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1775.05.10 — Charles Phelps Sr. to Charles Phelps Jr., May 10, 1775

Dublin Core


1775.05.10 — Charles Phelps Sr. to Charles Phelps Jr., May 10, 1775


In this letter, Charles Phelps is writing to his son Charles Phelps. Charles Sr. first lets his son know that he has received and plans to take care of the cattle that his son sent. Next Charles Sr. asks his son to bring a number of things including salt, which he has run out of. He also asks his son to bring him two books, “Cato’s Letters and Josephous’ Antiquity. He goes on to address the death of someone in his son’s family and reminds his son that the difficulties he is facing are a part of God’s plan and he must keep moving forward. Charles hopes his son’s condition will improve and asks him to share any news that he receives. Finally he says that he hopes God is merciful to him and his family and gives his regards to all of his family members.


Charles Phelps Sr.


Porter-Phelps-Huntington Family Papers (Box 2, Folder 2)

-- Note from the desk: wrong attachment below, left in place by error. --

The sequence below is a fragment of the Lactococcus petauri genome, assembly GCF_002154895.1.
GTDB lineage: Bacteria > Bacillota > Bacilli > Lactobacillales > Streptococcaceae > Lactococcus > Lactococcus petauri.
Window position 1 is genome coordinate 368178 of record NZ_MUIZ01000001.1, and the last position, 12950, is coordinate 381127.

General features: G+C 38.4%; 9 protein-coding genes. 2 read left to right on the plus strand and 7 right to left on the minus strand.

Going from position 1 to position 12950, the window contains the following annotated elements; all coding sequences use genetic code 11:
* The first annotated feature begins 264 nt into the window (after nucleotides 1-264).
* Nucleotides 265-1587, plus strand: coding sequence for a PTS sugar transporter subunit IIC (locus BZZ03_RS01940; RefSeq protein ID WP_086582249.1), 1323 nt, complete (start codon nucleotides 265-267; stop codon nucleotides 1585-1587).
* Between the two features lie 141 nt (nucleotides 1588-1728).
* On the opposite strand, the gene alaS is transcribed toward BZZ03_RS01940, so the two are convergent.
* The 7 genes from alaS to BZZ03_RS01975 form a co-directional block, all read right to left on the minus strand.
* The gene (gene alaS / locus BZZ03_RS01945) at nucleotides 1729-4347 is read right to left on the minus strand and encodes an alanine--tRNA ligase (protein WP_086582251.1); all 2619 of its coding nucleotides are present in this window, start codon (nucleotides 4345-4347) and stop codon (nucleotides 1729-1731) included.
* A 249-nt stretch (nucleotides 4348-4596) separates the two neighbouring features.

University of Massachusetts Special Collections and University Archives







N: Marlboro May the 10th 1775

Son Charles –
We have safely received the cattle which you sent for Mr. Gilbert – your brother thinks they will give him much trouble – but we shall take care of them in the best manner we can —

Salt is aceedingly dear and scarce here – i hope you will provide seasonably enough for us and yourself – I would have you not fail to bring up with you Cato’s Letters and Josephous’ Antiquity - I want them much — In your letter you inform us of some peculiar difficulties you have had in your family last winter yrs of late in the death of poor [Mith’s?] which I [des’d] you all to improve to the furtherance the lord designed.

Afflictions rightly improved, are Mercy’s and we should esteem you as such— if you can share some late News Letter which contain Letters brought over by Agent Quincy youl much oblige us — in we are not favored with any late papers —

Our Affairs bear a dark aspect but i hope God will be merciful to us— which we are not to expect without a Reformation of manners among us. My kind respects to sister Porter my Daughter, etc. I am your kind father
C Phelps